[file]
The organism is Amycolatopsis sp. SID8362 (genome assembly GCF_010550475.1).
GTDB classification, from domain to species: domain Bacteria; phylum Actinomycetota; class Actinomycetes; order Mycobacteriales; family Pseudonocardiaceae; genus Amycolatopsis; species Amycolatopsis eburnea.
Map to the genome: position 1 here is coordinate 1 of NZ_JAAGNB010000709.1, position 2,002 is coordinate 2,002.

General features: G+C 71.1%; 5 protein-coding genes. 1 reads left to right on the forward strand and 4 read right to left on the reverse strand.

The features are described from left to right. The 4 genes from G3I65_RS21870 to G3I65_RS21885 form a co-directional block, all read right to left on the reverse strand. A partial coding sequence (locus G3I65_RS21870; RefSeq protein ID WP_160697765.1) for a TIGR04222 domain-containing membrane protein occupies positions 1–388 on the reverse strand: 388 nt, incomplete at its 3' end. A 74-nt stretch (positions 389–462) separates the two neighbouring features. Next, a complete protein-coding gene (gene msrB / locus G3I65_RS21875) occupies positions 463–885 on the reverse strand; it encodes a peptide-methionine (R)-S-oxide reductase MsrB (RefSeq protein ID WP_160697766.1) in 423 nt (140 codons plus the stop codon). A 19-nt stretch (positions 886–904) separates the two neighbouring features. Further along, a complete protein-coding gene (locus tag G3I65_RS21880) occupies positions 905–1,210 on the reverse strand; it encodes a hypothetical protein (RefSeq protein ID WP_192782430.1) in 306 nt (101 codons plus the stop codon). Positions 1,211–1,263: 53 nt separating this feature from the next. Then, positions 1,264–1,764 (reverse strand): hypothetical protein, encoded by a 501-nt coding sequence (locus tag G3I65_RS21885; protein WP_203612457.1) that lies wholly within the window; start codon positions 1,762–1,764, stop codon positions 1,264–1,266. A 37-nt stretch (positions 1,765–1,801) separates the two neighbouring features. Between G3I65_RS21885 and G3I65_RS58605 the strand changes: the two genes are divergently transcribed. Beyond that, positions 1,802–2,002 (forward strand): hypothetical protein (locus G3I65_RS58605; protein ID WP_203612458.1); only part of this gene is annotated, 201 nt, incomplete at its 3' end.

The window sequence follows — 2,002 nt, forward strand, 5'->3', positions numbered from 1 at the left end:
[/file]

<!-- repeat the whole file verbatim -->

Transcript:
The organism is Amycolatopsis sp. SID8362 (genome assembly GCF_010550475.1).
GTDB classification, from domain to species: domain Bacteria; phylum Actinomycetota; class Actinomycetes; order Mycobacteriales; family Pseudonocardiaceae; genus Amycolatopsis; species Amycolatopsis eburnea.
Map to the genome: position 1 here is coordinate 1 of NZ_JAAGNB010000709.1, position 2,002 is coordinate 2,002.

General features: G+C 71.1%; 5 protein-coding genes. 1 reads left to right on the forward strand and 4 read right to left on the reverse strand.

The features are described from left to right. The 4 genes from G3I65_RS21870 to G3I65_RS21885 form a co-directional block, all read right to left on the reverse strand. A partial coding sequence (locus G3I65_RS21870; RefSeq protein ID WP_160697765.1) for a TIGR04222 domain-containing membrane protein occupies positions 1–388 on the reverse strand: 388 nt, incomplete at its 3' end. A 74-nt stretch (positions 389–462) separates the two neighbouring features. Next, a complete protein-coding gene (gene msrB / locus G3I65_RS21875) occupies positions 463–885 on the reverse strand; it encodes a peptide-methionine (R)-S-oxide reductase MsrB (RefSeq protein ID WP_160697766.1) in 423 nt (140 codons plus the stop codon). A 19-nt stretch (positions 886–904) separates the two neighbouring features. Further along, a complete protein-coding gene (locus tag G3I65_RS21880) occupies positions 905–1,210 on the reverse strand; it encodes a hypothetical protein (RefSeq protein ID WP_192782430.1) in 306 nt (101 codons plus the stop codon). Positions 1,211–1,263: 53 nt separating this feature from the next. Then, positions 1,264–1,764 (reverse strand): hypothetical protein, encoded by a 501-nt coding sequence (locus tag G3I65_RS21885; protein WP_203612457.1) that lies wholly within the window; start codon positions 1,762–1,764, stop codon positions 1,264–1,266. A 37-nt stretch (positions 1,765–1,801) separates the two neighbouring features. Between G3I65_RS21885 and G3I65_RS58605 the strand changes: the two genes are divergently transcribed. Beyond that, positions 1,802–2,002 (forward strand): hypothetical protein (locus G3I65_RS58605; protein ID WP_203612458.1); only part of this gene is annotated, 201 nt, incomplete at its 3' end.

The window sequence follows — 2,002 nt, forward strand, 5'->3', positions numbered from 1 at the left end: